Risk Factors for Asthma

Hygiene Hypothesis






Environmental Exposures

Asthma Triggers


Food/Food-Related Allergens

Inhalant Allergens

Occupational Allergens (see Asthma-Occupational, [[Asthma-Occupational]])

Emotional Factors

Hormonal Fluctuations



Respiratory Infections



Agents that Provoke Airway Narrowing

Etiologic Classification

1) Persistent Asthma: continuing symptoms + chronic airway abnormality (abnormal dose response to histamine/methacholine or increased variation of daily PEFR)
-Generally incurable (some cases remit during adolescence)
2) Obstructed Asthma: symptoms + airflow limitation that persist after maximal treatment with bronchodilators and PO steroids/pathologic changes unknown
3) Episodic Asthma: periodic episodes of symptoms (usually requiring treatment) + no detectable abnormality of airway function between episodes
-Common type during the pollen season/ sometimes seen early in occupational asthma/ described in non-allergic patients/ pathologic changes are unknown
4) Asthma in Remission: past history of asthma without symptoms or therapy for >12 months (usually have some residual airway hyper reactivity)
5) Potential asthma: typically moderate airway hyperreactivity without symptoms or history of asthma
-Particularly occurs in atopic patients
6) Trivial Wheeze: mild or transient wheezing that do not require treatment + normal airway function (absence of airway hyper reactivity)
7) Extrinsic (Atopic) Asthma: asthma in atopic patient (may have attacks in response to non-allergen provoking agents)/ usually positive family history of atopy or asthma/evidence if IgE-mediated mechanisms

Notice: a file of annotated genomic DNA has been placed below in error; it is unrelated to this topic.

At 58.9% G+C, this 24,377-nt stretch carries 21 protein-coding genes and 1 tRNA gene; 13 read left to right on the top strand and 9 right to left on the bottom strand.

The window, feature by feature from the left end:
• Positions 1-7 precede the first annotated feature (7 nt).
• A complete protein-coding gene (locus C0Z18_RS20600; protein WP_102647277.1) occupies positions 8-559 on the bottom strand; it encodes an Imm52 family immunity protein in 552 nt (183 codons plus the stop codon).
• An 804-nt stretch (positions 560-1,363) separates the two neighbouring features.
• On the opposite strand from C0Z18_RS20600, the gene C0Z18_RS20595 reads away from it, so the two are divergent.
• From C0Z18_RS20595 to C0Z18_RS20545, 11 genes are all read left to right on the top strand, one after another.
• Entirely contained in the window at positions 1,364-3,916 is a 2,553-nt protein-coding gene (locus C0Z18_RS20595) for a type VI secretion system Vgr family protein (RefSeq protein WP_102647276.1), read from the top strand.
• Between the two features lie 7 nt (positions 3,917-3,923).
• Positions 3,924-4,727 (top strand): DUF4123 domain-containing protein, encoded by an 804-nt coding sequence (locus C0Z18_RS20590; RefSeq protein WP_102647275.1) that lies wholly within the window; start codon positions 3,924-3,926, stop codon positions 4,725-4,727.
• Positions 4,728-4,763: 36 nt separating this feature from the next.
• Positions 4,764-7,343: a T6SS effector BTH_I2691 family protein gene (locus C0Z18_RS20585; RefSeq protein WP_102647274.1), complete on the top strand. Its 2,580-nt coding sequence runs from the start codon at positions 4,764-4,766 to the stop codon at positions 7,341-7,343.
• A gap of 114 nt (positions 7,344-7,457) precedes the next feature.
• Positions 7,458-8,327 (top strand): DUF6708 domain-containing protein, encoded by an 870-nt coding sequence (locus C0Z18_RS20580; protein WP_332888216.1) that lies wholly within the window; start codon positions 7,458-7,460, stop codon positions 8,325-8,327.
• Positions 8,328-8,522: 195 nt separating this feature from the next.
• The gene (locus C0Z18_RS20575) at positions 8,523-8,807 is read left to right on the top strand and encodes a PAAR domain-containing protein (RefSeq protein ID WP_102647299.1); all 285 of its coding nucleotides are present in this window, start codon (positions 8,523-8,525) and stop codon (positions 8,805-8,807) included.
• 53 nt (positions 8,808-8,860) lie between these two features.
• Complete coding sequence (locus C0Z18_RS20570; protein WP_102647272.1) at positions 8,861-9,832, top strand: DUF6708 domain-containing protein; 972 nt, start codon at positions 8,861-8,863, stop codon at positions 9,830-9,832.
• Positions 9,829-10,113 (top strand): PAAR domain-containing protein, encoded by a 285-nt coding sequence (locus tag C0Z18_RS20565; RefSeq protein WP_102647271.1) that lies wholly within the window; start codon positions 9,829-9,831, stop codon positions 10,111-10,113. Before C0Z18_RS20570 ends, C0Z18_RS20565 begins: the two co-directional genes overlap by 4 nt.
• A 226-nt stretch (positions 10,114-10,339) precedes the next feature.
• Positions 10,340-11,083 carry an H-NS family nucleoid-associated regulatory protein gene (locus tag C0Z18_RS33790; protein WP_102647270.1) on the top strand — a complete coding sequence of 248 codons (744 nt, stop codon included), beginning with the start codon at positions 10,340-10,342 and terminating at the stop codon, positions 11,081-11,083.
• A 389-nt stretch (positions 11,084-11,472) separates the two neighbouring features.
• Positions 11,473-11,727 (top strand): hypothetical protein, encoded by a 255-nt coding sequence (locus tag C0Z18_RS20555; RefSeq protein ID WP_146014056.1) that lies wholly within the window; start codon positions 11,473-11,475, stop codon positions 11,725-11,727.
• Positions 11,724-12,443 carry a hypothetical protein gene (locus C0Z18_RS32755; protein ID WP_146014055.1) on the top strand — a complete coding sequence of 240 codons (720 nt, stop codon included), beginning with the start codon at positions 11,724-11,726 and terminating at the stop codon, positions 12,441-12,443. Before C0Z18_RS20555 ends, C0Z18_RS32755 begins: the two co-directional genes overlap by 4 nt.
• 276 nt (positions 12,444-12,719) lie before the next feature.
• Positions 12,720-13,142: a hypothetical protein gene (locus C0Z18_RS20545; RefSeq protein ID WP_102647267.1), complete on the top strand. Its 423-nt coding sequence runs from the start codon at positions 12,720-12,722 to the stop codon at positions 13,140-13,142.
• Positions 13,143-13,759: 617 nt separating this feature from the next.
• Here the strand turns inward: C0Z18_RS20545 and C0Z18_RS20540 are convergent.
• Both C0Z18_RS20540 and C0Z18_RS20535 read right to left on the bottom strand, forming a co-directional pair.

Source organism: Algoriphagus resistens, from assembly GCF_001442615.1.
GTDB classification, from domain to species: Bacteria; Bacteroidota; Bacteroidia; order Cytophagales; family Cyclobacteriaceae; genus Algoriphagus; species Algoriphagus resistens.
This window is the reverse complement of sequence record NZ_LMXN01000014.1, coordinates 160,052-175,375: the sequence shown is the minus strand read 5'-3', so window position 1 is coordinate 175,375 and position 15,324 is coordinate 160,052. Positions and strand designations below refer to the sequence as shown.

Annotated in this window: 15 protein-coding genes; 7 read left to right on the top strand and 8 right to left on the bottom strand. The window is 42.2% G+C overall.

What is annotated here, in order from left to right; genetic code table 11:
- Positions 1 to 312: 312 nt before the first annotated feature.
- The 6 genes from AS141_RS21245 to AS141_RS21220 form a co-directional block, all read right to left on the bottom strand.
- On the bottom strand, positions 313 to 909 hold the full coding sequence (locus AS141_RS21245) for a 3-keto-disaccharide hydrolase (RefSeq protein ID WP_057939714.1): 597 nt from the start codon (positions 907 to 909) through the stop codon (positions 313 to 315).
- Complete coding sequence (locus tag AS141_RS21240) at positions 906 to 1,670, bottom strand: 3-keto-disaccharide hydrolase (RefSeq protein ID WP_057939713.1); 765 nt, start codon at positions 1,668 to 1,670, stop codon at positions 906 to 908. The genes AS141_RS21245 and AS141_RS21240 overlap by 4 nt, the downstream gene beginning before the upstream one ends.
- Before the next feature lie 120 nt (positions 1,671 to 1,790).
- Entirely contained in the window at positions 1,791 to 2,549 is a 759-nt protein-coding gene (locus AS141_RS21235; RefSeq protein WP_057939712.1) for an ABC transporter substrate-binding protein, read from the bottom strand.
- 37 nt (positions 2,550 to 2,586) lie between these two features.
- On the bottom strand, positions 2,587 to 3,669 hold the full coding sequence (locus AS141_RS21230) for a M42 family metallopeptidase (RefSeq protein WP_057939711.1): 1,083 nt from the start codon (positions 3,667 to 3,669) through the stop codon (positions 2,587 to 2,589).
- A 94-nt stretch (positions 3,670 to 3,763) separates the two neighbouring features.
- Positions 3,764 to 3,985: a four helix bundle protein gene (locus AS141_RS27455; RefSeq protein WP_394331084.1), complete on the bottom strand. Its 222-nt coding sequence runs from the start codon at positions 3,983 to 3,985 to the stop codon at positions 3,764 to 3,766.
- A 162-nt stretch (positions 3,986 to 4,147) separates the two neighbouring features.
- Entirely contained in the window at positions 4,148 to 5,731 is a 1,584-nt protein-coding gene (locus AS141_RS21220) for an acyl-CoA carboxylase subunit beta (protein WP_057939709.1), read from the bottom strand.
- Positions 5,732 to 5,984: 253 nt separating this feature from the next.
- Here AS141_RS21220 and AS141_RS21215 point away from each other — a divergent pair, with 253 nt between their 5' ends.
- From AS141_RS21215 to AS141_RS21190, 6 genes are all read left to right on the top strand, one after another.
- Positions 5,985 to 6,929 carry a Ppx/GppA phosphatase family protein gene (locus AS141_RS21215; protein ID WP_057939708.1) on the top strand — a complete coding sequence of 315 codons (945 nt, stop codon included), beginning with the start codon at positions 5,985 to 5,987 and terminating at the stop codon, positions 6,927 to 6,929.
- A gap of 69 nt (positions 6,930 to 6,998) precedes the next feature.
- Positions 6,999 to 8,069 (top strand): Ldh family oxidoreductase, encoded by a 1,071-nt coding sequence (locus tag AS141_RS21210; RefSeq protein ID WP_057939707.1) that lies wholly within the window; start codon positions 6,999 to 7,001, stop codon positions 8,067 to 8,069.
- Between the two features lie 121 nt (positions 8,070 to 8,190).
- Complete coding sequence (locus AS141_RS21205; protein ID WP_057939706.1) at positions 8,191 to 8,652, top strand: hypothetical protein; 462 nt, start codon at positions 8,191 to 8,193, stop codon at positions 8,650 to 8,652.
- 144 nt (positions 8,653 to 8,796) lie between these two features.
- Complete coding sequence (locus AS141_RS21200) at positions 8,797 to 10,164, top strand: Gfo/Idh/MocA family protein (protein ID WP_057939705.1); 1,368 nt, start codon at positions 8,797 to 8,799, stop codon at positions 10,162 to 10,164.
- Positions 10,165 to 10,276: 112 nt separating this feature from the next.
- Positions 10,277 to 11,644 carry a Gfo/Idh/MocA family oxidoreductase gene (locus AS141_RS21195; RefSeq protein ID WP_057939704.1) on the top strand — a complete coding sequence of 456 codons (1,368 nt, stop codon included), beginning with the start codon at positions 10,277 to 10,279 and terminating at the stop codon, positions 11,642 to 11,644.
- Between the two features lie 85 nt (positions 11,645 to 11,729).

8) Occupational Asthma: episodic or persistent asthma due to workplace sensitizer (symptoms and airway narrowing are demonstrated by specific provocation with substance)
9) Intrinsic Asthma: asthma in non-atopic patient (often adult onset)/ usually negative family history of atopy or asthma/ usually no evidence of IgE-mediated mechanisms
-May follow severe respiratory illness/ may be refractory


Airway Remodeling

Physiologic Manifestations

Airflow Limitation



Arterial Blood Gas (ABG) (see Arterial Blood Gas, [[Arterial Blood Gas]])

Bronchoscopy (see Bronchoscopy, [[Bronchoscopy]])

Chest X-Ray (see Chest X-Ray, [[Chest X-Ray]])

Chest CT (see Chest Computed Tomography, [[Chest Computed Tomography]])

Complete Blood Count (CBC) (see Complete Blood Count, [[Complete Blood Count]])

Electrocardiogram (EKG) (see Electrocardiogram, [[Electrocardiogram]])

Fraction of Exhaled Nitric Oxide (FeNO)

Serum Immunoglobulin E (IgE) (see Serum Immunoglobulin E, [[Serum Immunoglobulin E]])

Peak Expiratory Flow Rate (PEFR) (see Peak Expiratory Flow Rate, [[Peak Expiratory Flow Rate]])

Pulmonary Function Tests (PFT’s) (see Pulmonary Function Tests, [[Pulmonary Function Tests]])

Skin Testing

Sputum Gram Stain/Culture

Clinical Manifestations

Otolayngologic Manifestations

Paradoxical Vocal Fold Motion (Vocal Cord Dysfunction) (see Paradoxical Vocal Fold Motion, [[Paradoxical Vocal Fold Motion]]): if present

Pulmonary Manifestations

Allergic Bronchopulmonary Aspergillosis (ABPA)

Cough (see Cough, [[Cough]])

Dyspnea (see Dyspnea, [[Dyspnea]])